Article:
This Week in Jerusalem 410626

Peggy Cidor’s round-up of city affairs.

People walk under colourful umbrellas decorating a pedestrian mall in downtown Jerusalem June 30, 2015. (photo credit: CINDY AZOULAY)
People walk under colourful umbrellas decorating a pedestrian mall in downtown Jerusalem June 30, 2015.
(photo credit: CINDY AZOULAY)
Tensions on the Mount
The recent incident on the Temple Mount was expected, and not only by the police. By Friday, it was clear among many Arab residents that “something” was going to take place on the holy site on Tisha Be’av. Two Arab residents told this reporter that “some riots were expected,” and both indicated it was the work of jihadists who, over the past few months, have even frightened guards of the Wakf Muslim religious trust with their violence.
Some estimate this group of young adults to be just a handful, while others believe there are many. Influenced by jihadist movements in neighboring countries or already members of a local cell, they act not only against Jews visiting the holy site but even against fellows Arabs whom they suspect of not being radical enough.
Two weeks ago, the rioters interrupted the visit of a Jordanian minister to al-Aksa Mosque, forcing the Wakf guards to hurry him out amid a hail of stones and curses by the group. They also displayed Islamic State’s black flag on the Temple Mount two months ago, which was photographed by Jewish visitors and displayed on social networks.
The police knew about the impending unrest and managed to control the situation and prevent greater disturbances.
Have Rav-Kav, will travel
This week, a positive initiative was instituted by Deputy Mayor Tamir Nir (Yerushalmim): to have several locations in the neighborhoods dispense the Rav-Kav transportation smartcard.
Until now, the only place to obtain the Rav- Kav was the central bus station, but long lines caused many residents to give up on it. Now residents can get the card in Pisgat Ze’ev, Ramot and Gilo, soon to be followed by the rest of the neighborhoods.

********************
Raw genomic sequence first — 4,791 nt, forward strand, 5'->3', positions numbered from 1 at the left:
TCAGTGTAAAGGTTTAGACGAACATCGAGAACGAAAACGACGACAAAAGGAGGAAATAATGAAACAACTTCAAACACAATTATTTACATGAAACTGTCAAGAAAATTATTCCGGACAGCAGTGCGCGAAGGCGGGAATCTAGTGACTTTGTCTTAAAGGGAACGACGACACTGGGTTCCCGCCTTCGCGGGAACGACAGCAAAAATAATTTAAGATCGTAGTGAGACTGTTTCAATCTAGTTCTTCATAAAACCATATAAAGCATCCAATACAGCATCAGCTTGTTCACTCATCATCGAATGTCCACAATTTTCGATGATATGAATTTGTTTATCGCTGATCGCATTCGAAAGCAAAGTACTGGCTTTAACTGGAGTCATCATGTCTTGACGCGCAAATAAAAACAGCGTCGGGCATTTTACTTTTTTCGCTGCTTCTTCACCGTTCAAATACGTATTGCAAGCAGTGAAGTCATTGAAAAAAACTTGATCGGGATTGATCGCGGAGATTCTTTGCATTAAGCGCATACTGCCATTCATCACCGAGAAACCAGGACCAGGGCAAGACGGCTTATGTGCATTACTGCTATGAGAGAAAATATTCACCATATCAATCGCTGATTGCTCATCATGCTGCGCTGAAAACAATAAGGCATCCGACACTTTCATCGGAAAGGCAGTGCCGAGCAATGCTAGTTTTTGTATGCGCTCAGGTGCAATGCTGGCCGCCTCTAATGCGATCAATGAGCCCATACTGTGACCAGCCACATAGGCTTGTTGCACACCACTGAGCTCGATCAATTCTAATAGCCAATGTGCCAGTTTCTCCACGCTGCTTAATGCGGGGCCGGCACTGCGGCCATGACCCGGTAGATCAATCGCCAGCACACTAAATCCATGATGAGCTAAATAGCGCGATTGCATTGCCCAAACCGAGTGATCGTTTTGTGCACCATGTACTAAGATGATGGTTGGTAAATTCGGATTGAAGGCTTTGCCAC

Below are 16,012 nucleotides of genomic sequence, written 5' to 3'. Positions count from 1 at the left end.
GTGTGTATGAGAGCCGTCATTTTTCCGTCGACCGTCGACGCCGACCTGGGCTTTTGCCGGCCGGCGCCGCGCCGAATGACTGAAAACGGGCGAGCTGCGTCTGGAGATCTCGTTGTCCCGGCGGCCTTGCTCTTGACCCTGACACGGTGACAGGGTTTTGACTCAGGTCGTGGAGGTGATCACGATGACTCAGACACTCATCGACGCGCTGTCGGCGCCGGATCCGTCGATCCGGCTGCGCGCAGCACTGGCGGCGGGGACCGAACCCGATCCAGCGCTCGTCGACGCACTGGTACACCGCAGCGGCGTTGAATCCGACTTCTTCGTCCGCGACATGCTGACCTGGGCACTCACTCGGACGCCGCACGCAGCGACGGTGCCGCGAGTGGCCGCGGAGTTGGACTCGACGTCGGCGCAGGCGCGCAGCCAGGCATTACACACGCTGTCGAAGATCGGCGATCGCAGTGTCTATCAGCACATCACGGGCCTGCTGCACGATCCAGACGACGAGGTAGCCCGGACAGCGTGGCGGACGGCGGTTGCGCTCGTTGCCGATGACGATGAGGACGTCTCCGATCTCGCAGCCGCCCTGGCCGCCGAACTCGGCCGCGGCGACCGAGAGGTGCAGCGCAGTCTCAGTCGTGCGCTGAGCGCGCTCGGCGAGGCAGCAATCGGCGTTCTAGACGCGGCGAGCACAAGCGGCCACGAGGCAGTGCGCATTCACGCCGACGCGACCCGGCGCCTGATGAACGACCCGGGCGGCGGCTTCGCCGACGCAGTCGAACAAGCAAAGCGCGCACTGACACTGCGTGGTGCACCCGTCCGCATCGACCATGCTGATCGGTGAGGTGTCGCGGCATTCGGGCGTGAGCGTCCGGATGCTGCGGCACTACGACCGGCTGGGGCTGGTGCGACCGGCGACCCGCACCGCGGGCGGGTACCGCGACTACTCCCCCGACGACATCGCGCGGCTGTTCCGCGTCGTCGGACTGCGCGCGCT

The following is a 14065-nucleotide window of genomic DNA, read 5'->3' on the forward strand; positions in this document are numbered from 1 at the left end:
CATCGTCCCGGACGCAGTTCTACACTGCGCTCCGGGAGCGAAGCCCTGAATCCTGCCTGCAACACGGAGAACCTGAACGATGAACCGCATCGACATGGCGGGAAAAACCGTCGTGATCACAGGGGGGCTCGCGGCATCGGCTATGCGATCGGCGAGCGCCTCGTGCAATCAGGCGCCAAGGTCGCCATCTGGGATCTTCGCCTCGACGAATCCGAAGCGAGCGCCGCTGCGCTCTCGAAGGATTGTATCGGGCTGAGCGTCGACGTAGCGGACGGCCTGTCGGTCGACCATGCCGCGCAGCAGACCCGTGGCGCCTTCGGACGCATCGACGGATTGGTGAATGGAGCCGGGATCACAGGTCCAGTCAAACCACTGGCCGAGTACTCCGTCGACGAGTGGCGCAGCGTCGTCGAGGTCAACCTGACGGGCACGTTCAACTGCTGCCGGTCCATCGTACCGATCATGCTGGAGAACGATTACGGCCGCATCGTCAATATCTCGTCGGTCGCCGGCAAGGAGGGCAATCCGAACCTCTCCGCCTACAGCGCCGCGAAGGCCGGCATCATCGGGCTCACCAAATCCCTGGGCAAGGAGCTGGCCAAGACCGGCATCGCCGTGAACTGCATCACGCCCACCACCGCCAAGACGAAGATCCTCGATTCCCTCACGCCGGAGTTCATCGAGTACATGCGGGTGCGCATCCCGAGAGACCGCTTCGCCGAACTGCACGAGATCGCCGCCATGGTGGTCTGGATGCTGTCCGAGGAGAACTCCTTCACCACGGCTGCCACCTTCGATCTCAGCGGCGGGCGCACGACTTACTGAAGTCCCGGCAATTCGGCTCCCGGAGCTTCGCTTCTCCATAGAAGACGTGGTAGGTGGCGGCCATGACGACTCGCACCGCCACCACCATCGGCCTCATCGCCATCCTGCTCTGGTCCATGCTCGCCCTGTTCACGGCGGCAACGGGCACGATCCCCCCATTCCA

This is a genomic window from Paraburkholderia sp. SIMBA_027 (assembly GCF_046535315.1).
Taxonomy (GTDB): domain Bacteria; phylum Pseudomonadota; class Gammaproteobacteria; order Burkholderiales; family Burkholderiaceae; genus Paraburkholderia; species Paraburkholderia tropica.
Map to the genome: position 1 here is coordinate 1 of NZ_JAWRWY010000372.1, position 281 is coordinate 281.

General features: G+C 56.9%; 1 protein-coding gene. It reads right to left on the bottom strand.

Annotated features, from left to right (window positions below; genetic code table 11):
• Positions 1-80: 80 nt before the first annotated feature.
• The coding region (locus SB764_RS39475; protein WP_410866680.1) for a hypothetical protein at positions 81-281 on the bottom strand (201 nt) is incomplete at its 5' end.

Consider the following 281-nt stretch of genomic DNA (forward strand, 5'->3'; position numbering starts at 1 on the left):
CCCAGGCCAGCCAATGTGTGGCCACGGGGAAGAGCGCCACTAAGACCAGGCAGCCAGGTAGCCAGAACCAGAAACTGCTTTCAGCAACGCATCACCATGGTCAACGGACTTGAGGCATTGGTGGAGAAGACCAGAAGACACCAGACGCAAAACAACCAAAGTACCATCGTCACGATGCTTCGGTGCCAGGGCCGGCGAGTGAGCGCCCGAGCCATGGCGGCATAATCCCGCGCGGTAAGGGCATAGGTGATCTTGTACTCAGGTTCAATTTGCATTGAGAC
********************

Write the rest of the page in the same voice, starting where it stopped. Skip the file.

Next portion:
Whose home is it?
Beit Frumin, the large building on King George Street at the corner of Hillel Avenue near Horse Park, was the home of the Knesset between 1950 and 1966 before it moved to the present building in Givat Ram. For years, it served as the site of several government offices, including the Tourism Ministry and the Rabbinical Court.
The Knesset has decided to take back possession of the building and turn it into a museum celebrating its parliamentary roots. However, the Finance Ministry – the structure’s official owner – has repeatedly postponed its handover, since an alternative location for the Rabbinical Court has been found but is not yet ready to be used.
Earlier this week, the head of the Knesset sent a letter to the head of the Finance Ministry, urging him to find a solution.
Night shopping
Thursday evening marked the kick-off of a new initiative for the capital’s nightlife. The Jerusalem Night Market was launched at the corner of Shlomzion Hamalka Street and Jaffa Road, under the winged lion statue.
Every Wednesday throughout the summer, from late afternoon until 11 p.m., various merchandise stalls, as well as street performers, will take their place alongside the light rail. The idea is to give Jerusalem residents and visitors an opportunity to enjoy some street culture and activities, as well as the chance to do some shopping after the heat of the day. The market is a collaboration of the municipality and the Eden Jerusalem Center Development Company.